With the New Year fading from view in the rearview mirror and spring on the horizon (at least for those of us in the Midwest), there are several signs that disability and leave management issues will continue to be hot topics in 2018.

First, a review of the EEOC’s press releases from the first two months of this year suggests a continued focus by the Commission on disability and leave management issues. Since the start of the year, the EEOC has filed six lawsuits alleging claims of disability discrimination, including two cases which appear to involve requests for leave as a reasonable accommodation under the ADA. Further, the EEOC’s press releases reveal that the Commission has collected $405,500 from employers in the past two months in settlement of disability discrimination claims. There is no reason to believe that EEOC scrutiny of disability or leave management issues is likely to dissipate anytime soon.

Second, on January 18, 2018, after a landmark decision for employers in which the U.S. Court of Appeals for the Seventh Circuit held that a request for a two-to-three-month leave of absence is not a reasonable accommodation under the Americans with Disabilities Act, the plaintiff in Severson v. Heartland Woodcraft, Inc. petitioned the Supreme Court to review his case. Specifically, the plaintiff/petitioner asked the Supreme Court to decide if there is a “per se rule that a finite leave of absence of more than one month cannot be a ‘reasonable accommodation’ under the ADA.” The defendant/respondent filed a brief opposing the request on February 14, 2018, framing the issue as “[w]hether an employee seeking a multi-month leave of absence following three months of FMLA leave is a ‘qualified individual’” under the ADA “given that such leave of absence does not enable the employee to ‘perform the essential functions of the employment position’…during the period of leave.”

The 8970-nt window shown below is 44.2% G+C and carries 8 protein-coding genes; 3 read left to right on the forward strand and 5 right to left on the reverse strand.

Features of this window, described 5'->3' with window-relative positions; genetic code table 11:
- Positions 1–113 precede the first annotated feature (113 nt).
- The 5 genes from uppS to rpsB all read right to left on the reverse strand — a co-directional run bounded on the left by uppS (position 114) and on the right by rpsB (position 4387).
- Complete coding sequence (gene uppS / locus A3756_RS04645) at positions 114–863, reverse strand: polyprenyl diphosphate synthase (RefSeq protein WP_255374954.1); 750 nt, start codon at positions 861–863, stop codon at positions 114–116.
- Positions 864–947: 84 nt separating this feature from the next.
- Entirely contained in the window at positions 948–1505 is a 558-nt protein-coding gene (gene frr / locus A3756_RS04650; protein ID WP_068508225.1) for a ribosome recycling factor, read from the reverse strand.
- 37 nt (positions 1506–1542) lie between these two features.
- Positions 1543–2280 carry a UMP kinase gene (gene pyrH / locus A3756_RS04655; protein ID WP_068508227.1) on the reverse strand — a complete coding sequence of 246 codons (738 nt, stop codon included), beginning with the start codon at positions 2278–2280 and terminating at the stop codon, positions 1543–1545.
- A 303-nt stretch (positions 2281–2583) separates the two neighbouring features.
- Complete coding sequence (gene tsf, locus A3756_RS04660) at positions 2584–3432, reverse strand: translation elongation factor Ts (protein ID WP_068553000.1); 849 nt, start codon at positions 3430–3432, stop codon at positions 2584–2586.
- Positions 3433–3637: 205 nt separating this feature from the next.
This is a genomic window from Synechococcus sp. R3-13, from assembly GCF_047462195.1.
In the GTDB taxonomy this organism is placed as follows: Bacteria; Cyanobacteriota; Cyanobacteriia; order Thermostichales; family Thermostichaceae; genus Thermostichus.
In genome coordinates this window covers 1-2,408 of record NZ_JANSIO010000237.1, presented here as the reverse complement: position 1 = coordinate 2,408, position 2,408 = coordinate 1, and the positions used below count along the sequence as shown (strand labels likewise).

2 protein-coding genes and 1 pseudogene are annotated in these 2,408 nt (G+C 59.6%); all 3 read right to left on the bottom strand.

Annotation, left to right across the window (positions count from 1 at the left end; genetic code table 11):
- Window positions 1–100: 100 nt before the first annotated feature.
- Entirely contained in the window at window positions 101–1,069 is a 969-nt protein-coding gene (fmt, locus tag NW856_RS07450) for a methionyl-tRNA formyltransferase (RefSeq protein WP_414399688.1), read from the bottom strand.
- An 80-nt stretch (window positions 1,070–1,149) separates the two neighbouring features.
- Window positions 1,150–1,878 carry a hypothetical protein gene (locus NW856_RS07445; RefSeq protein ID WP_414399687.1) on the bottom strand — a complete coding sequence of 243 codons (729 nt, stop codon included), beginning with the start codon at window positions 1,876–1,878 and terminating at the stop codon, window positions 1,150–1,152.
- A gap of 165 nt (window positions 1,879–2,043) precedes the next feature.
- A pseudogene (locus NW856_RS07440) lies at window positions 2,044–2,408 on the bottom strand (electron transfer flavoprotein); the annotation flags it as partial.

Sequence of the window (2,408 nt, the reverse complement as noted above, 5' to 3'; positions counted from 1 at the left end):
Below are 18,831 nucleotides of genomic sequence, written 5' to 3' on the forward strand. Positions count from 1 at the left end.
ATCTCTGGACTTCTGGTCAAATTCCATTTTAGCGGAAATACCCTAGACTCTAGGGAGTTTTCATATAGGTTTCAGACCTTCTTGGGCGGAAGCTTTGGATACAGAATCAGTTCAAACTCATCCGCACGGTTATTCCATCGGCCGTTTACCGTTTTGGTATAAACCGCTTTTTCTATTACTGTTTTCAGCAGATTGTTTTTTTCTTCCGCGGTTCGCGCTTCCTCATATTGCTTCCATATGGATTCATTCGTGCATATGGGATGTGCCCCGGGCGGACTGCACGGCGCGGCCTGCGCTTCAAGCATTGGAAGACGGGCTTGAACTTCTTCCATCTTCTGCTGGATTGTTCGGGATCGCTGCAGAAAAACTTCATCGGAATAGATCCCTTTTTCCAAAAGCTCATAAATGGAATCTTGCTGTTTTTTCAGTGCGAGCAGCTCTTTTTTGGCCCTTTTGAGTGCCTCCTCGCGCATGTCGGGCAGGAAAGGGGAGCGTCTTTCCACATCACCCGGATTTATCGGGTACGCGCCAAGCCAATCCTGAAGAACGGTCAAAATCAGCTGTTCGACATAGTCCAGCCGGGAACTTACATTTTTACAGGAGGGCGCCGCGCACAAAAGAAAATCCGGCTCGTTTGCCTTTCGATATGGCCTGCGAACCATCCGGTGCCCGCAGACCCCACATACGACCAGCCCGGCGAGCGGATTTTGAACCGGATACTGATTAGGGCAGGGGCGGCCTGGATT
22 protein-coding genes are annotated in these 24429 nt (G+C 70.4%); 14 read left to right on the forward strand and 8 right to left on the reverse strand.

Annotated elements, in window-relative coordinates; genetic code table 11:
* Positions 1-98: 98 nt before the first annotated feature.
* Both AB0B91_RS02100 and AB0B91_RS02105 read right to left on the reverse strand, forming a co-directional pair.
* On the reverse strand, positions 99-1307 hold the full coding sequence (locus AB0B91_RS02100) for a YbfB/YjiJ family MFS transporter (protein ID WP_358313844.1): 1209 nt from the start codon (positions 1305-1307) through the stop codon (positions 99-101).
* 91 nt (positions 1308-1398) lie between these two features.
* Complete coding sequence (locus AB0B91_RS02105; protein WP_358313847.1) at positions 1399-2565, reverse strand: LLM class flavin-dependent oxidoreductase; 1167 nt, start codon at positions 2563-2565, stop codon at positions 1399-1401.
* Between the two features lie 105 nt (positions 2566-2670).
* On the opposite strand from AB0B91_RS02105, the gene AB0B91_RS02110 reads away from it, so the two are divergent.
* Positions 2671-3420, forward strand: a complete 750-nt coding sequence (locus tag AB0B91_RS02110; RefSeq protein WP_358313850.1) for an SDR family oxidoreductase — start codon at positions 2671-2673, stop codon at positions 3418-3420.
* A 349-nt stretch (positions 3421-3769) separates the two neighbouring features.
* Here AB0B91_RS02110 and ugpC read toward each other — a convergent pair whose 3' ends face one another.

While it is unclear whether the Supreme Court will agree to hear the case, we previously predicted that the importance of the Seventh Circuit ruling makes Severson a likely candidate for review by the high court. We will continue to monitor the Supreme Court docket for further updates.